Often an image is very helpful to youngsters as they try to understand a situation that is not part of their everyday experience. Here’s a drawing of a Native American family of the Northeastern Woodlands depicted as they might have appeared in the 1500’s. It includes one of the family’s dogs, a wigwam, some hunting gear, a rabbit that will soon become supper, and a mortar and pestle. An important disclaimer: a better way to conceptualize Native American families at that time would have been a drawing that represented the extended family. In any case, this picture offers a starting place. It tries to help children recognize that people of different times and cultures are so very similar to the children themselves.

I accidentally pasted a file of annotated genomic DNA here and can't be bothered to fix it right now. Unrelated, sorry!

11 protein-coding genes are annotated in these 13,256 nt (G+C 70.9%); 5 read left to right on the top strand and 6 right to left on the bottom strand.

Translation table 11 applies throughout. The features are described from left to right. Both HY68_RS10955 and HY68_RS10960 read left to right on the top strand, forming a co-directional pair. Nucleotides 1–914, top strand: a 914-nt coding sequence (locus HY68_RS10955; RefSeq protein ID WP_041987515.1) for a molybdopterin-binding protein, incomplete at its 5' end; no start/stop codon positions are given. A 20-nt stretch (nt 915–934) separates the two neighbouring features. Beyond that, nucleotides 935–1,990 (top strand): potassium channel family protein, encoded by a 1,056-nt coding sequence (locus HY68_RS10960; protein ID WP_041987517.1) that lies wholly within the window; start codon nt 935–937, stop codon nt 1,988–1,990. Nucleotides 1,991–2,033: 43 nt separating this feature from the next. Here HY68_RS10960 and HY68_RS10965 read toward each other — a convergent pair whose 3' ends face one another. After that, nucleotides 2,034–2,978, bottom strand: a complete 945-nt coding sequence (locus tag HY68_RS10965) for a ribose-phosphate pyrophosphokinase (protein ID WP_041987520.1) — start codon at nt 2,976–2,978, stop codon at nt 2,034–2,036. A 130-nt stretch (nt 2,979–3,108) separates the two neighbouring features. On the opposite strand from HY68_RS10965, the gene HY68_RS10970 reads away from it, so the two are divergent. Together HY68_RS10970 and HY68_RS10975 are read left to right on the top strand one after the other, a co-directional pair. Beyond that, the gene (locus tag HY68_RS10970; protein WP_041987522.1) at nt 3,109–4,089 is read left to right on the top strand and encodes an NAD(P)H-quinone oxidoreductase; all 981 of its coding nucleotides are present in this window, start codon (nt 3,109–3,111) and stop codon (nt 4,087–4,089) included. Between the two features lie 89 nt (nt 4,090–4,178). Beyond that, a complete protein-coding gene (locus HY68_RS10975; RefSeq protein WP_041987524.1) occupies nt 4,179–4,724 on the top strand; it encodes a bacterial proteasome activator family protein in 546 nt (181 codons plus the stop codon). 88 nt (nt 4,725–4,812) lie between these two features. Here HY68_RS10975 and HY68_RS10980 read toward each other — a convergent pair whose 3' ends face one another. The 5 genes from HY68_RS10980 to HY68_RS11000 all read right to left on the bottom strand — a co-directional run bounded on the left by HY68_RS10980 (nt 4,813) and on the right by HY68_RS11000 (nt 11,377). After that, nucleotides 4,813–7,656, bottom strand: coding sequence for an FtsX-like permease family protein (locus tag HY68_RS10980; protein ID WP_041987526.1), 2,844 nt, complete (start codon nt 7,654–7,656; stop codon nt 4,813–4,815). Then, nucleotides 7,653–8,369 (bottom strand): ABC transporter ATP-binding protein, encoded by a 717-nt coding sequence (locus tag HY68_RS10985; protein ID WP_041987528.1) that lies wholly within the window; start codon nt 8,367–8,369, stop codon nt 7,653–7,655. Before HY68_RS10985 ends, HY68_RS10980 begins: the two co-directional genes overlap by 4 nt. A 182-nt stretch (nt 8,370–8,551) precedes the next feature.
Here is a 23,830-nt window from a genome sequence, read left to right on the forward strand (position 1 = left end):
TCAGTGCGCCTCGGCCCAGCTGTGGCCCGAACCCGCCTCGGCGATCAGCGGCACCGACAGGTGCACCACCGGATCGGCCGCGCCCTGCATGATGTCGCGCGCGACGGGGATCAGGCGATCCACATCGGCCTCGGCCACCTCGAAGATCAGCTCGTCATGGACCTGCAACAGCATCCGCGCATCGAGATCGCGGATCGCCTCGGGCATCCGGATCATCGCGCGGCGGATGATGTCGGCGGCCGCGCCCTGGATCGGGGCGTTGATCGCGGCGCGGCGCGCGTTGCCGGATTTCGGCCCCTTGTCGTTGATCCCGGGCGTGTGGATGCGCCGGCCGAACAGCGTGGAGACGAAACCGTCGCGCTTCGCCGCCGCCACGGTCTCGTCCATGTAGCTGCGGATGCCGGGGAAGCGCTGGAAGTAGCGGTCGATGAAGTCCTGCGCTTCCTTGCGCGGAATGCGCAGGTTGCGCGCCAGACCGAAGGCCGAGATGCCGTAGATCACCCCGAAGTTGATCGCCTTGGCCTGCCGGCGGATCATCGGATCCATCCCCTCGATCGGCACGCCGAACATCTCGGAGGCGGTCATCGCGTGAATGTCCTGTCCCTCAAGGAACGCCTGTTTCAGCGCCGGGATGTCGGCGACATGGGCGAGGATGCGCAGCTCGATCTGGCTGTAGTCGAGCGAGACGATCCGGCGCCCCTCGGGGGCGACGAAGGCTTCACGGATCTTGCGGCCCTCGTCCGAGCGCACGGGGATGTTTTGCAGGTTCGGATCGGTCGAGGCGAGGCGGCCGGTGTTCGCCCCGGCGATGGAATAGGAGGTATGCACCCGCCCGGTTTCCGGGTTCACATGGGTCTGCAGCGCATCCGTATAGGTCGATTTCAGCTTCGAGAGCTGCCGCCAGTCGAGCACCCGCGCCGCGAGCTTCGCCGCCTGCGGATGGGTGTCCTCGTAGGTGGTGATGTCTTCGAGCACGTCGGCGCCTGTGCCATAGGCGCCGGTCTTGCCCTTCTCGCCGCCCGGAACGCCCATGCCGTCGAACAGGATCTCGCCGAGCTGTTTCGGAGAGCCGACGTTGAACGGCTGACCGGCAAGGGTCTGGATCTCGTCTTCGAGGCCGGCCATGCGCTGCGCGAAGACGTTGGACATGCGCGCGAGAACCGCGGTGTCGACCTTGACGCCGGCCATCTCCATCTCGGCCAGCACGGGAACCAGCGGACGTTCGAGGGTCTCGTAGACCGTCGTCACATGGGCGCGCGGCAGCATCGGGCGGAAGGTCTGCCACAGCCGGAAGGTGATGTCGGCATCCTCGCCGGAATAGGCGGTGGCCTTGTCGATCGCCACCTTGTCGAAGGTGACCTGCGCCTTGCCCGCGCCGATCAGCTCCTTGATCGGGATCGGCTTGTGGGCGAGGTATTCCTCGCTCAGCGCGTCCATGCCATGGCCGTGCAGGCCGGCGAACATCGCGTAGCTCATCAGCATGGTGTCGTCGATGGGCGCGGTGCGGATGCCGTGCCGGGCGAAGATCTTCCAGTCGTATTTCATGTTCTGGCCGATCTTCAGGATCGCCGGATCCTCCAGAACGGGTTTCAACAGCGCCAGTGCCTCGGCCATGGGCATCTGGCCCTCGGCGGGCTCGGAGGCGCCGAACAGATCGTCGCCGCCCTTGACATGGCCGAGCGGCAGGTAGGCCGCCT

A coloring page such as this might be an interesting challenge for some students to transform with color or to use as a reference for their own drawings. It could become an extra project for a child who’s finished another assignment early or one who’s struggling with a task that’s too text heavy for their skills that particular day. It can also serve as a quiet activity that an entire class can try while listening to the reading of a Native American story.
There are so many wonderful tales from the N. E. Woodlands available in books or on tape! I particularly like Joseph Bruchac’s many story collections, some written in collaboration with Michael Caduto as part of the excellent Keepers series published in the 1990’s. Actual stories from the cultures themselves should always be included in our studies – as well as more objective, factual content.
Here’s the PDF: Native American Family 1500